DuraCoat is easy enough for the home applicator now that they have released the Shake and Spray kits. It won't be a "pro" job unless you have access to blast cabinets and proper air supplies, but it works well enough. The most important thing is preparation. Fail on any of the surface prep and your results will suffer. The parts need to be disassembled, totally degreased and then prepped by scuffing or blasting. If any oils are left anywhere they will leach into the coating. Wear powder free gloves after degreasing as finger oils can contaminate the substrate as well.
I've been doing DuraCoat for a little over 10 years and I've only had one come back that was ruined from heat. DuraCoat has a high temp formula, but it isn't as durable in regards to scuffs and scratches so I would just stick to the regular formula. I've had mixed results with the SL or self lubricating formula, mainly uniformity of finish.
Prep your items, apply as directed and let it sit overnight before handling or adding a second color. It takes a few weeks for the coating to reach its maximum cure and durability. Also be very mindful of the humidity. As we come into Spring and Summer high humidity will cause issues from blushing to outright non-curing. This is an issue Lauer Weaponry confirms but there isn't a fix for. If it's really humid try running an air conditioner and desiccant filters in your air supply, or wait for a better day. A cheap hygrometer will tell you what the conditions are better than the news.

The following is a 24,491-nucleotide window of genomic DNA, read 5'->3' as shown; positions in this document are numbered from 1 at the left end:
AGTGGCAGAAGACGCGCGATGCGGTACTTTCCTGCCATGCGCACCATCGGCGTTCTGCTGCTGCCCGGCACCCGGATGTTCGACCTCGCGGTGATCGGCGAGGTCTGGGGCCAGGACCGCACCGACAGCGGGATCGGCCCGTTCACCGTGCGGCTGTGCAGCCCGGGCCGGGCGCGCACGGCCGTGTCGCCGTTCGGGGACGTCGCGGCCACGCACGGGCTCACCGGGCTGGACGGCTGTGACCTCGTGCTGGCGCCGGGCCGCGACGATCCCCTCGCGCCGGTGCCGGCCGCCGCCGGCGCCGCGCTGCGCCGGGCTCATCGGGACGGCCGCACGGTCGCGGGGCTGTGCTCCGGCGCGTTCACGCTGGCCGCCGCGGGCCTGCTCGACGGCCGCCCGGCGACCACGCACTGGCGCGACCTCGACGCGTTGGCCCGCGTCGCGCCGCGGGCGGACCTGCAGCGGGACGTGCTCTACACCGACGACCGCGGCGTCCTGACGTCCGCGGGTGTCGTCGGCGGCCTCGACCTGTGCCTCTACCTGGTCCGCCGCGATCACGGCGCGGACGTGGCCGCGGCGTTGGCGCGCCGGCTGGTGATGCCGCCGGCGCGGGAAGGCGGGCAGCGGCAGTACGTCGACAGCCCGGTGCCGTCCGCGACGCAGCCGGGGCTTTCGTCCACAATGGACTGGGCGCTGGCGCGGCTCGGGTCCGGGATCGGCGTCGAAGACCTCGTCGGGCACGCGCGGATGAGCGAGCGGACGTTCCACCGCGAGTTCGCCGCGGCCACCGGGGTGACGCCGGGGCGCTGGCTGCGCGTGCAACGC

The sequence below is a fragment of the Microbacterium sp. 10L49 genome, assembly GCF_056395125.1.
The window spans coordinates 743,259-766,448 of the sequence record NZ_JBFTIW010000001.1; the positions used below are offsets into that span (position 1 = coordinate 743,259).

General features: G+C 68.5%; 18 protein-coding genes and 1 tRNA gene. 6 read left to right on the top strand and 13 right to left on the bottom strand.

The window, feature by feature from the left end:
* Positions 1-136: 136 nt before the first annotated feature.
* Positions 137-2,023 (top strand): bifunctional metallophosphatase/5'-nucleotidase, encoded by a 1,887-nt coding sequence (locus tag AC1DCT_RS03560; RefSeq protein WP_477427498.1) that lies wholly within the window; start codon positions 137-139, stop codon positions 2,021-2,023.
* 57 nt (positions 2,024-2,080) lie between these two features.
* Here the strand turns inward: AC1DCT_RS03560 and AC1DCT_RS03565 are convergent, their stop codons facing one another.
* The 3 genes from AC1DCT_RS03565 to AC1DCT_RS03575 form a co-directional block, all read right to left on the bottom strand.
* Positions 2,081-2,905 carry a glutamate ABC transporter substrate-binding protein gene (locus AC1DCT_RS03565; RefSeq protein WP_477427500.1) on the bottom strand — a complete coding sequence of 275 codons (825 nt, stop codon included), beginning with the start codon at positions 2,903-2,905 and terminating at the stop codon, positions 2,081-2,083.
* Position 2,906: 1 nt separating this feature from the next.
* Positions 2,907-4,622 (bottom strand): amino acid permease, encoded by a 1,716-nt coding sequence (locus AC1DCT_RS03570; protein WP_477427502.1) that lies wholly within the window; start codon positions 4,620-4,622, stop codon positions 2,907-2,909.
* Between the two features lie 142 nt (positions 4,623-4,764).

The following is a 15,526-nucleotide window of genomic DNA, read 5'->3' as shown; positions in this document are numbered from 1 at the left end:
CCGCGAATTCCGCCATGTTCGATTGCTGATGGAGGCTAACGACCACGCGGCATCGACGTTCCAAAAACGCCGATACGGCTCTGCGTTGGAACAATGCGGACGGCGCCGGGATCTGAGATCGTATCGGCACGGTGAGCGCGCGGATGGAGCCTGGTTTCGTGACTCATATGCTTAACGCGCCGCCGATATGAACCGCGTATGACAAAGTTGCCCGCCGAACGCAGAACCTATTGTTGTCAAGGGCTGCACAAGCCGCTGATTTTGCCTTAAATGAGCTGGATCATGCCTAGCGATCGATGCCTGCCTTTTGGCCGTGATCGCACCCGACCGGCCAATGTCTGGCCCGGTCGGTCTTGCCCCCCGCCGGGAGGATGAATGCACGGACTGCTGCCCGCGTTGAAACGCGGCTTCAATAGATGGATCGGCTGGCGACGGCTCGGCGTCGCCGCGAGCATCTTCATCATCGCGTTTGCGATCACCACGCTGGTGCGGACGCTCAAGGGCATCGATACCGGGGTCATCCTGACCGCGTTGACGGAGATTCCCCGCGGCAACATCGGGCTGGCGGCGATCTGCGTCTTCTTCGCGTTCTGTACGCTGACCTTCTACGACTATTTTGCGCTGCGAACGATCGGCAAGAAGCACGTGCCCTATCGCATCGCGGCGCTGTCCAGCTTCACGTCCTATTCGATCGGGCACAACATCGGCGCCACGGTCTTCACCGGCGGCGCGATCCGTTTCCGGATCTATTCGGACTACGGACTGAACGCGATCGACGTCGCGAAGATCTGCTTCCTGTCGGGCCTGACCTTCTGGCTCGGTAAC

At the current pricing of the shake and spray you can afford to experiment a few times before you get too heavily invested in coatings. A pro job is always best because we have the equipment, experience, and most of us will offer at least a limited warranty on the finish, but it's not cheap and home jobs can be very rewarding.
Another product that works well from home is Brownells Alumahyde. Spay can convenience and it's pretty durable. Other than that you start getting into the thermoset or bake on finishes which are difficult to work with for first timers and the smell coming from the oven will get the married user into trouble...fast. Remember that with any "baking" product that you can't just lay it on the rack and cook it or the rack will leave lines in the finish. You need to use wire to suspend the parts from the bottom of the rack. Pros who do thermosets like CeraKote and GunKote generally have dedicated $2000+ ovens for vertical hanging.
So try it. It's not hard it just takes attention to the small details to get a good job and letting it sufficiently cure before hard use.